This illness that effects our every moment has a hugely detrimental effect on us. It steals away our ability to move about safely, it causes great pain and often leads to a point where we are physically unable to work. It steals our ability to eat normally, to sleep normally, to function socially or function at all. It causes heart problems, urinary problems, swallowing problems and severe fatigue. It causes so many issues that we become depressed and anxious. It can effect our lives so much that we literally can not function, and without treatment these effects are life long.

We may not be dying, but living with EDS that is not being managed intrudes our lives just as much as it may with a terminal illness. Every shred of our being is slowly stripped away – and all of this without the support of the medical profession.

Why is it that this is OK? Why are we the illness that everybody ignores and disbelieves? Money should not come into this when a persons life could be totally turned around with the right input – and with most other chronic illnesses this would indeed be the case.

I am exhausted of fighting the system. I have bitten the bullet in the past and gone privately for help, but unfortunately living on benefits doesn’t leave you with a lot to spare, and Stanmore won’t accept a private referral for their services anyhow. I do not need this continual fight on my hands when I am already sick, in pain and exhausted, yet I have no option but to carry on pushing hard if I want this referral badly enough, and I do. I want the chance to function again, to live again and to work again. I want the opportunity to learn how to self manage effectively and understand how to cope with my illness. I want a life.

This is all very difficult to remember when you are continually written off by those that should be supporting your needs. It is a very damaging way to treat a patient, and really does beg the question; Why am I so unworthy?
I feel lucky that I am mentally stronger then ever before. I can just about cope with this – it is healthily getting turned into anger rather then self hatred, but 2 years ago this would have had me on my knees and added fuel to the fire of depression, anxiety and PTSD. It scares me that there are so many other out there dealing with the same comments who may not cope with them so well.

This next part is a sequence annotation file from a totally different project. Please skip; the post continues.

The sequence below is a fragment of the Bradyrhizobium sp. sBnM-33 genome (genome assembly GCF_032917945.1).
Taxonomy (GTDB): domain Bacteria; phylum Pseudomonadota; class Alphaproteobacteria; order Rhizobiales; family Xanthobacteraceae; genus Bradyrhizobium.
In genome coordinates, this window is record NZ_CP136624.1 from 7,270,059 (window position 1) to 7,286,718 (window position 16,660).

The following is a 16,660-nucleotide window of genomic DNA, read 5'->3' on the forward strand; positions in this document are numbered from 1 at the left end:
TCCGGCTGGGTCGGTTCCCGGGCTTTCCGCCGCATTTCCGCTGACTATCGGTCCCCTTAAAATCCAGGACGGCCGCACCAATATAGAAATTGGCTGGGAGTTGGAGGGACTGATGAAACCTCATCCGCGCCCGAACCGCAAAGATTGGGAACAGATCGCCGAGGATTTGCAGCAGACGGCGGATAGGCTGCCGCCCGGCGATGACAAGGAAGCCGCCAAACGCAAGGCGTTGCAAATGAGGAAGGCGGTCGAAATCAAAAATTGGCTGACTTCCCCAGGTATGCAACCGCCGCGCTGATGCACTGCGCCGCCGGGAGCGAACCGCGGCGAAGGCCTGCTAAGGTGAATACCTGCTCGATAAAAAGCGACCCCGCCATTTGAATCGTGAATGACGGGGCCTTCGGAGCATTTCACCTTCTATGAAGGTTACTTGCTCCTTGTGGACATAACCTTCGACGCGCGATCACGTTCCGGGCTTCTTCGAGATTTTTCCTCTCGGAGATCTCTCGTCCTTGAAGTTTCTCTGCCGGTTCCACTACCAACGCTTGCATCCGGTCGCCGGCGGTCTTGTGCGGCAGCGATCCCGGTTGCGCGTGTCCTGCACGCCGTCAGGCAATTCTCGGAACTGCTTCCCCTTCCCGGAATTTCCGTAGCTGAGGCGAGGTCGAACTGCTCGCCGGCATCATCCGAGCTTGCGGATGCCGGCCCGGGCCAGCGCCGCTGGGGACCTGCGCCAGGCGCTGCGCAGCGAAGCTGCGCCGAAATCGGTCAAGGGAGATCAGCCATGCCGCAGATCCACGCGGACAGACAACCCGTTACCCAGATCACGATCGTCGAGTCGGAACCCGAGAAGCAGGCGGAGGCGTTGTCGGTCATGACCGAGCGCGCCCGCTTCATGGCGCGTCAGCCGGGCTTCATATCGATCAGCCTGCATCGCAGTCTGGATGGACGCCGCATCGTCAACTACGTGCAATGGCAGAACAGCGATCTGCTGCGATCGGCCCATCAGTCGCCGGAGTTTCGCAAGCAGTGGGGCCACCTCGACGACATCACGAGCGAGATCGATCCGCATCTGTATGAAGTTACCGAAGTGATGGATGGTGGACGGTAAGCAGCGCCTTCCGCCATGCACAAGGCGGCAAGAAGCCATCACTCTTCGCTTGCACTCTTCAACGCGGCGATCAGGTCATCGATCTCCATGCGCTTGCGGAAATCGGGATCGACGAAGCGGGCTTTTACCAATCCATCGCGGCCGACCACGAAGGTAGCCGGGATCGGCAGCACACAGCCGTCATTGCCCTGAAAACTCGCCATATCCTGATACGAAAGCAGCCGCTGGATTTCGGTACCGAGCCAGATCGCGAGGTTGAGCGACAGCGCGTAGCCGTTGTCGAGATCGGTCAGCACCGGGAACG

It is not acceptable.

Another Day, Another Diagnosis

Yesterday I took yet another long journey down to London for another hospital test. This time around, I had the joys of a gastroscopy, which too be honest is not the nicest thing I have ever experienced – 6 hours nil by mouth may be tolerable if you live right by the hospital, but doing this along side a 2.5 hour journey was particularly unpleasant – I never realised how much I love drinking water!

I elected to have sedation as I am not a fan of feeling like I can’t swallow or breath, and judging by the bits I remember (namely choking), I’m pleased I did! They also took a couple of biopsies whilst down there, and again, the idea of knowing someone is taking a small chunk of my digestive tract isn’t something I want to be aware of while I’m unable to run away.

Sitting on the ward with a cannula in my arm felt odd. I don’t often consider myself to be ‘sick’, but each time I’m faced with a hospital test, it suddenly becomes real. I become painfully aware that these tests aren’t given to healthy people, and the number of tests I am in the process of having are certainly above the average for a healthy person of my age. This last year I have had far to many tests. Scans, an MRI, an echo, cardiac stress test, lung function test, 7 day halter monitor, numerous ECGs, tilt table test, a sleep study, 2 weeks wearing an actigraphy monitor, many hospital appointments, too many blood tests to count, and now comes the barrage of tests for my digestive tract and bladder. EDS really doesn’t let up. The worst thing is that I am fully aware that these are by no means the only tests that will come up in the near future as there are still other referrals to be sorted.